You mean like the free Acrobat Reader? No wait, that supports only PDFs. Really the main advantage of this e-reader is that unlike Kindle, it uses a full sized monitor AND your computer, is NOT portable, and since it's plugged into your wall, will last as long as the power's on in your house, as opposed to that dreadful Kindle that lasts upwards of 10-15 days battery life (when wifi's turned off). So there!

Re:Is this new? (1)

CrimsonAvenger (580665) | more than 4 years ago | (#30655708)

Note that Calibre seems to work just fine if you're insane enough to want an e-reader on your comp.

Re:Is this new? (1)

maxume (22995) | more than 4 years ago | (#30656264)

It's terrible. For all the format lock-in and 'do it our way' built into it, Microsoft Reader pretty much blows everything else I have tried out of the water (for reading on a PC).

The, as I call it 'do it our way' is probably responsible for most of what I like about it, of course, it is also probably responsible for most of what I don't like.

Re:Is this new? (2, Informative)

bcrowell (177657) | more than 4 years ago | (#30656486)

You mean like the free Acrobat Reader? No wait, that supports only PDFs. Really the main advantage of this e-reader is that unlike Kindle, it uses a full sized monitor AND your computer [...]

TFA tries very hard to highlight the main advantage of Blio over Kindle. If you look at the very first screenshot in the article, it's a color illustration of a human skull from an anatomy textbook. This is an appplication that Kindle can't handle: illustrated textbooks. Kindle is black and white, has a page that's relatively small, doesn't usually (ever?) include illustrations, and doesn't have proper formatting for math.

I think the main advantage of Blio over PDF is this: "Like all e-readers, Blio will adopt some form of DRM and proprietary formatting [...]" Well, that's only an advantage in the publisher's eyes, but they do seem to see it as crucial.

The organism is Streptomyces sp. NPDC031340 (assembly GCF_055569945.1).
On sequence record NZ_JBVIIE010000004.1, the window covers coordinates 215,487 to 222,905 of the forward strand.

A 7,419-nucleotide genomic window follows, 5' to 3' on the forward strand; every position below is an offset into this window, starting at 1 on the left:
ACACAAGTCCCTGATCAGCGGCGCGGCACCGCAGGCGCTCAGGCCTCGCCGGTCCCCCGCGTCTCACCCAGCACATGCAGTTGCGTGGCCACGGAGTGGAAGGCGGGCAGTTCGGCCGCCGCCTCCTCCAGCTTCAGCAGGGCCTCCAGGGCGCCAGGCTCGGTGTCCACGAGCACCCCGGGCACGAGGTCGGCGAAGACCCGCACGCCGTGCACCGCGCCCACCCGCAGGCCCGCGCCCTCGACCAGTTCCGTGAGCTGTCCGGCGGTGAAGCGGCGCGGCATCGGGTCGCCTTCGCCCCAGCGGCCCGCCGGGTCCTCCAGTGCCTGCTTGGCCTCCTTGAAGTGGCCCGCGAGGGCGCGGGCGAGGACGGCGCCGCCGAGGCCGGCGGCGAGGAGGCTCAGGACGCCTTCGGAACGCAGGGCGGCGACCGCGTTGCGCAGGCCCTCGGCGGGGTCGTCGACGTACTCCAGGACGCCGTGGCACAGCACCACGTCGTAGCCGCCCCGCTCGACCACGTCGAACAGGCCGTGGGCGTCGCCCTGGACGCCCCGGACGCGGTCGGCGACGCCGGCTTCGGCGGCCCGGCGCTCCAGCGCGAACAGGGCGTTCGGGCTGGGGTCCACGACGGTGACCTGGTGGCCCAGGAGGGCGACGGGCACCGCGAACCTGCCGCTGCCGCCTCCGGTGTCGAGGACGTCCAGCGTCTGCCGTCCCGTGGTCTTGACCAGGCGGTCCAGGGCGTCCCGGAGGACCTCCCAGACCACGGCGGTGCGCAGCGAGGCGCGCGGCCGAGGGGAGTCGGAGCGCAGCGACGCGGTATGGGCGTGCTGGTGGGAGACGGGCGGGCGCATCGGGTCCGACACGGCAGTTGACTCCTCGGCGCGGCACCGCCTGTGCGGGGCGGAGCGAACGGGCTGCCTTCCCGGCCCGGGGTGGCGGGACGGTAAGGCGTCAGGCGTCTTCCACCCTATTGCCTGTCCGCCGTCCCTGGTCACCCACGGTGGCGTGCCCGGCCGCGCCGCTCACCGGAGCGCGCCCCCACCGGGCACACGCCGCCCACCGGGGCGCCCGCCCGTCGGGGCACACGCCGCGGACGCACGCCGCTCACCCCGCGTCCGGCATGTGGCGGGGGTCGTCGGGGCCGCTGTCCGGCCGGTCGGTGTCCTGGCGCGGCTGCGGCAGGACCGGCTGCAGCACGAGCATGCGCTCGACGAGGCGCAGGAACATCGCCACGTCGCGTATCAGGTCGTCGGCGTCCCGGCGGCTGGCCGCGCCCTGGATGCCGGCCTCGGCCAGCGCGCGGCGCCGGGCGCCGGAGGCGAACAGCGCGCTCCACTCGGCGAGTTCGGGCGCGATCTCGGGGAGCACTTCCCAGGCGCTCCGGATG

I can also imagine certain categories of books where Blio could do something useful for the reader that can't be done as well by PDF. Consider a public-domain edition of Gray's Anatomy. You can get it here [bartleby.com] in html format. Now suppose you want to read it on the bus, without carrying a full-size laptop computer with you. If the Blio software is done well, it might adapt itself better to an e-book reader than html or pdf.

TFA says, "Kurzweil and knfb are working with Google to try to make their extensive catalog of printed materials available for Blio." Google is not in the same market as kindle. Amazon sells a relatively small number of recent, profitable books, each of which has to be formatted for the kindle. Google has a gigantic archive of old, public-domain books, none of which is a profitable item in and of itself, but which, aggregated, make something that google might be able to profit from. There is no way that google is going to bring out special e-book editions of all those books.

Re:Is this new? (1)

ceoyoyo (59147) | more than 4 years ago | (#30655704)

I don't really see that it has that many advantages over PDF. Translation? Do you really want to listen to/read a machine translated book?

Sounds like a browser to me (1)

marcus (1916) | more than 4 years ago | (#30655796)

Firefox renders html ebooks just fine. It even does color, various fonts and sizes, a variety of pic formats, video, and even supports bookmarks too!

Computer versus Kindle (3, Interesting)